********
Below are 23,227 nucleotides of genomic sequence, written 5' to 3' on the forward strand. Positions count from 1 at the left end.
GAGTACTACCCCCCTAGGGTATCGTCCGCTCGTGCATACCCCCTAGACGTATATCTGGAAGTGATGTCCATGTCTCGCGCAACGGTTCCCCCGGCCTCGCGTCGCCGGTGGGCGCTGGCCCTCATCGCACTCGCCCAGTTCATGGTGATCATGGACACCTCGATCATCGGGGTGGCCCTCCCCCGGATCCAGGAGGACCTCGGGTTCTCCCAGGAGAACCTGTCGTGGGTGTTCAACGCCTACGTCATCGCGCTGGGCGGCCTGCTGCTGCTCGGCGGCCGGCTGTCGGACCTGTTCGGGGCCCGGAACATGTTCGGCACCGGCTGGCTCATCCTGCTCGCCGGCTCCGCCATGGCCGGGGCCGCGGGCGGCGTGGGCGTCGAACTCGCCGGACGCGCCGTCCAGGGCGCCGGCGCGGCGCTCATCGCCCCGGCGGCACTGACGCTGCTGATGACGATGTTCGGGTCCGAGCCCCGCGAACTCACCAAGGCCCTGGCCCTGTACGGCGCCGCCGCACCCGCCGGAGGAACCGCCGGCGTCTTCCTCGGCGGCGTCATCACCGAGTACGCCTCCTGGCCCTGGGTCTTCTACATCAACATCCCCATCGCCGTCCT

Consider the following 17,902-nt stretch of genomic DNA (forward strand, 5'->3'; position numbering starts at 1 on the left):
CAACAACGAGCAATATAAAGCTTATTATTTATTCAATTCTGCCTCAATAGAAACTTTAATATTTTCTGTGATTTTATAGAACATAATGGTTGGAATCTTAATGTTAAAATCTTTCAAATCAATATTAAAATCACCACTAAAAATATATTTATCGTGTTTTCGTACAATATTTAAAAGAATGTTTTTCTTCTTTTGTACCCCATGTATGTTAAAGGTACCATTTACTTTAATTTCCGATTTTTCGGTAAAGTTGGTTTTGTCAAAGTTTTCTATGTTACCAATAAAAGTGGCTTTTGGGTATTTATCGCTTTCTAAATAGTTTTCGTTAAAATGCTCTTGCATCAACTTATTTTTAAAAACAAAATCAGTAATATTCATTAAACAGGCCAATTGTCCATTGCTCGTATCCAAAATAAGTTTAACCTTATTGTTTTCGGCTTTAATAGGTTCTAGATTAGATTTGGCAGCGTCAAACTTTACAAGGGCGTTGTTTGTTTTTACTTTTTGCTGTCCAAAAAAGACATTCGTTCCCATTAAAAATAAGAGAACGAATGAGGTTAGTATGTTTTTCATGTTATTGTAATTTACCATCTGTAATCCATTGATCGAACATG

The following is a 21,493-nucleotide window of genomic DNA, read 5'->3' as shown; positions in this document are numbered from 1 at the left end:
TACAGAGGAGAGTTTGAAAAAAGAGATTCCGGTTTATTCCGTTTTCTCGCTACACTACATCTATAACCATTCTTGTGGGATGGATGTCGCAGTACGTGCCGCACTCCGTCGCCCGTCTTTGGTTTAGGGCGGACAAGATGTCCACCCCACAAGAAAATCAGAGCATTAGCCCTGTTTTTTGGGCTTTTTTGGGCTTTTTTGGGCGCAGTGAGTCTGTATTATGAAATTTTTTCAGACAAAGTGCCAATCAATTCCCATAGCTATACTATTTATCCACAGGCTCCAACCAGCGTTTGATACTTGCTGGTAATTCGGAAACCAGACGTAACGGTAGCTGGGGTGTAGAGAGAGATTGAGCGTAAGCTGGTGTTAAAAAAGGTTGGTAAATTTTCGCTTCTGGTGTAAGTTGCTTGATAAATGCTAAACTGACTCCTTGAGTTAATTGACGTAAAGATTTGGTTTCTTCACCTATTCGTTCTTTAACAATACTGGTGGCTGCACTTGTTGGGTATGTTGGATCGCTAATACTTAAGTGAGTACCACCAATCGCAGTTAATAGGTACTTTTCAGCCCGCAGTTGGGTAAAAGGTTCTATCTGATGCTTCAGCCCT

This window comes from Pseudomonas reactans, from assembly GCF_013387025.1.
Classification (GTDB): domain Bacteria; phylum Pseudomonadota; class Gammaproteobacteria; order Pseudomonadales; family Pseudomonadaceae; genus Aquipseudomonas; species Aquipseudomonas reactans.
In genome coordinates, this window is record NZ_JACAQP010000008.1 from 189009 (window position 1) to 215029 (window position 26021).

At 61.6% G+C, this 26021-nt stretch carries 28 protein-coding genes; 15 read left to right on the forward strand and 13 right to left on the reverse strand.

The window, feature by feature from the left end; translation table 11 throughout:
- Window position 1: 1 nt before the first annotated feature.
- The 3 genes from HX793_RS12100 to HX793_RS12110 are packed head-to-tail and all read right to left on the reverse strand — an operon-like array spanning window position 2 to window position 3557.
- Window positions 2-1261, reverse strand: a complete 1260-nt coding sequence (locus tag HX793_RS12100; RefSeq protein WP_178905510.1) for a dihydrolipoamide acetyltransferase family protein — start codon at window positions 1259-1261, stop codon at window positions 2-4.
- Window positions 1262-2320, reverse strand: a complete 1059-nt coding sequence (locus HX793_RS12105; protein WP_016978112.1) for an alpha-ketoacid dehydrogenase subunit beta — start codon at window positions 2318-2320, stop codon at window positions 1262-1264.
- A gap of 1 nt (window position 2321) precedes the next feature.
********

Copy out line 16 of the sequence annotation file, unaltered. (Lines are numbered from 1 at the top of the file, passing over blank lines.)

- A gap of 1 nt (window position 2321) precedes the next feature.